In WWII Austria, Col. Alois Podhajsky must protect his beloved Lipizzaner stallions and make sure that they are surrendered into the right hands. But Patton's something of a horse fancier and can help...if he sees the stallions perform.Written by
The red uniform that is used at the end of the movie is not original. The Spanish Riding school never used a red uniform. Disney found the original brown uniform too simple for a gala opening and introduced these uniforms. See more »
[All goofs for this title are spoilers.]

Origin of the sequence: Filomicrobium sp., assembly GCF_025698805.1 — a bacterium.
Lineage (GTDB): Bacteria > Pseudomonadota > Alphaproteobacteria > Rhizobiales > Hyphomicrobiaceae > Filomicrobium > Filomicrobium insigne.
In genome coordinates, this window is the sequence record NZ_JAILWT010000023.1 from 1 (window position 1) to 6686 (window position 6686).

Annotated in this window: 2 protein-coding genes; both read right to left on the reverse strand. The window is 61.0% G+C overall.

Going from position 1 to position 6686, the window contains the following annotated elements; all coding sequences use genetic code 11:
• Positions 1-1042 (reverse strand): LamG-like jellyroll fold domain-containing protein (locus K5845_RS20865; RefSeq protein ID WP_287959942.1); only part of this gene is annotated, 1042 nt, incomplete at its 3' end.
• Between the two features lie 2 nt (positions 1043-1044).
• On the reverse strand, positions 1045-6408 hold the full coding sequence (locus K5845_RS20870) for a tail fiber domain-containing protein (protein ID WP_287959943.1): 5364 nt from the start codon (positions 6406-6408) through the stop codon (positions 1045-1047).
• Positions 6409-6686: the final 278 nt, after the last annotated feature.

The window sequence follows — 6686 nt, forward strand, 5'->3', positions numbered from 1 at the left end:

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Until I saw this film, I was unaware of the peril in which the famous Viennese "Spanish Riding School" had been in during the Nazi occupation of WWII. Robert Taylor (Col. Podhajsky) helped rectify that with quite a touching portrayal of the Director of that school who has to convince the authorities - both Nazi and American - of the merits of protecting the rare Lipizzaner horses from extinction. It's a Disney film, so we are spared any brutality or exposure to the unpleasantness of war, but it still manages to convey something of the real danger this internationally renowned institution faced. Taylor manages by feats of legerdemain and sheer effrontery - aided by his sidekick Eddie Albert, his sympathetic commanding officer Curt Jürgens and James Franciscus, an American officer who had seen the Colonel ride in the Olympics - to smuggle the stallions out of Vienna as the Allies approach, but how to reconcile them with their mares (stranded in soon-to-be Russian Czechoslovakia) left a problem that could only be sorted by equine lover Gen. George S. Patten (John Larch). There are good supporting efforts from Brigitte Horney as the Countess who offers them a refuge and from Lilli Palmer as his wife, and it is an enjoyable watch with something of the skill of these beautiful horses and their riders demonstrated at the end.
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